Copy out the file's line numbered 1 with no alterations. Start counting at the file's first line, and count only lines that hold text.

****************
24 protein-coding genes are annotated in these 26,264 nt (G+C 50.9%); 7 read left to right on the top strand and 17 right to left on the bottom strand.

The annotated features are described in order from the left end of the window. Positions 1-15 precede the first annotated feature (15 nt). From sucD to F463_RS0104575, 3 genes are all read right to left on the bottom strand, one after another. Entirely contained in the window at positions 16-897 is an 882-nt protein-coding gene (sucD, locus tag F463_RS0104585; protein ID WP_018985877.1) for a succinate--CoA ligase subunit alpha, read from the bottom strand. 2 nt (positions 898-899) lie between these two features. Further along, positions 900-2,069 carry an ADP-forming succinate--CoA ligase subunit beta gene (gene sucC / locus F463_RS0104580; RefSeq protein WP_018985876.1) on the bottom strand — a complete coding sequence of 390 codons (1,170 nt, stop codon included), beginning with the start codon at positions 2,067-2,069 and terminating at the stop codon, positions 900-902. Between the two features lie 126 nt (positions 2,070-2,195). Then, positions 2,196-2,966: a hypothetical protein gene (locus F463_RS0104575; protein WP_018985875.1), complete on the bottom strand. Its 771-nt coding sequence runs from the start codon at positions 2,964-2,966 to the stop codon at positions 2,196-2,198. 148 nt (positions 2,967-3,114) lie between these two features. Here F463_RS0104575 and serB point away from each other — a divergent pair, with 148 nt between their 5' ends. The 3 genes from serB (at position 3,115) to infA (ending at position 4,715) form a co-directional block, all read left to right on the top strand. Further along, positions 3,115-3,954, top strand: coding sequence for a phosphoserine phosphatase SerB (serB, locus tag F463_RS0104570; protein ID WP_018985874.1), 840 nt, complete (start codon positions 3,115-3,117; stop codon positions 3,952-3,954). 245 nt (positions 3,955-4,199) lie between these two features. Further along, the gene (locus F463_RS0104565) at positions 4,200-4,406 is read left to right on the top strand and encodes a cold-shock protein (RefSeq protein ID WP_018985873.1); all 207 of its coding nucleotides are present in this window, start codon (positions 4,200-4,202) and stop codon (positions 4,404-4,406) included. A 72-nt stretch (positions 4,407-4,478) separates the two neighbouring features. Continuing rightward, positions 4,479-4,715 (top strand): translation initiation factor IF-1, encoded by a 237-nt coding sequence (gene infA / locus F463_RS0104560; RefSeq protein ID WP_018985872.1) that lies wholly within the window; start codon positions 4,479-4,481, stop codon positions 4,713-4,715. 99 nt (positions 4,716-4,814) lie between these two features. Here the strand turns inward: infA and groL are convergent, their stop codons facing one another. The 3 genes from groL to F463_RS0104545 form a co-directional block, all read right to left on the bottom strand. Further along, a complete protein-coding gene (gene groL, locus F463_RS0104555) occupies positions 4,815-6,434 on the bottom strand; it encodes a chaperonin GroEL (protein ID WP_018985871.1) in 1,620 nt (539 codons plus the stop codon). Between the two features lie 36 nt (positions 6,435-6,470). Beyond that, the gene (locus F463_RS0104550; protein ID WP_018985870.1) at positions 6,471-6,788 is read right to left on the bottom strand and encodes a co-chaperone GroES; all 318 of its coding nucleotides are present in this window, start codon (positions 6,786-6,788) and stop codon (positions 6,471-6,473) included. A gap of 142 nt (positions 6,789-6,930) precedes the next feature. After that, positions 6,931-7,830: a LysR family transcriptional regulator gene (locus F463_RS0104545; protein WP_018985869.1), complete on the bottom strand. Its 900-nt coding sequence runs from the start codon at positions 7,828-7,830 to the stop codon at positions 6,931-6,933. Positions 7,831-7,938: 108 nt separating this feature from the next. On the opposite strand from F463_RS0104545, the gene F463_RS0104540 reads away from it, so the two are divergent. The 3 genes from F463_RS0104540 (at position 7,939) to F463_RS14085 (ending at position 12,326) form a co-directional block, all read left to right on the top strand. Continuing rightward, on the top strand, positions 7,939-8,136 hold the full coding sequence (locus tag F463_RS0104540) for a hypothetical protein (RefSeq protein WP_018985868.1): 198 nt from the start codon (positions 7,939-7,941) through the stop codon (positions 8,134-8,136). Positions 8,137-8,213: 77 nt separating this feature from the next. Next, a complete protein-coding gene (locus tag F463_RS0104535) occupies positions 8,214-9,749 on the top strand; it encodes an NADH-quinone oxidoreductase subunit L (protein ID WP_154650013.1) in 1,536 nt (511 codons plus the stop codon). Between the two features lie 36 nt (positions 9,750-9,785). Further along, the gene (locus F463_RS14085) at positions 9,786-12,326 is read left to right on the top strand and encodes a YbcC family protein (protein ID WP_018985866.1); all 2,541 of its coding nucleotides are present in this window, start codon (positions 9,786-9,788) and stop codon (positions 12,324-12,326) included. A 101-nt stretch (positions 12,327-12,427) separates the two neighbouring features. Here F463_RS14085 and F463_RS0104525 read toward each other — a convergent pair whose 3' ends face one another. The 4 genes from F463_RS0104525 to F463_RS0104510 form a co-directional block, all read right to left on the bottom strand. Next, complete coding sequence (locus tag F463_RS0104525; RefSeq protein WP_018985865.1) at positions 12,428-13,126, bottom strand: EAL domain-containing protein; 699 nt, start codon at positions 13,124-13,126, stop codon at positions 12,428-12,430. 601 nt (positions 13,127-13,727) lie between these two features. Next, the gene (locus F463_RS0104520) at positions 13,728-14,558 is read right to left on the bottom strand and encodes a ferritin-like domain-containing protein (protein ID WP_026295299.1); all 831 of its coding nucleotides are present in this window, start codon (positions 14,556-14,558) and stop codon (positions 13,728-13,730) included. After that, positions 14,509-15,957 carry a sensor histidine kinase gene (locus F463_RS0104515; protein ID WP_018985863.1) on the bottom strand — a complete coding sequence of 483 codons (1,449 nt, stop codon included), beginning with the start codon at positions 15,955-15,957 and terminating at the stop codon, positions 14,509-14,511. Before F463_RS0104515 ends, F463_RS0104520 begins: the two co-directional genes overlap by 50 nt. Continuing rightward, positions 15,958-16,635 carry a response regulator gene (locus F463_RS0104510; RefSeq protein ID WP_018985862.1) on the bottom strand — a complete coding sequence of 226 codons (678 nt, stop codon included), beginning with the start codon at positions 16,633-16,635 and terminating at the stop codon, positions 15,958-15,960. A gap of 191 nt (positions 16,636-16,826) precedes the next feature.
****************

24 protein-coding genes are annotated in these 26,264 nt (G+C 50.9%); 7 read left to right on the top strand and 17 right to left on the bottom strand.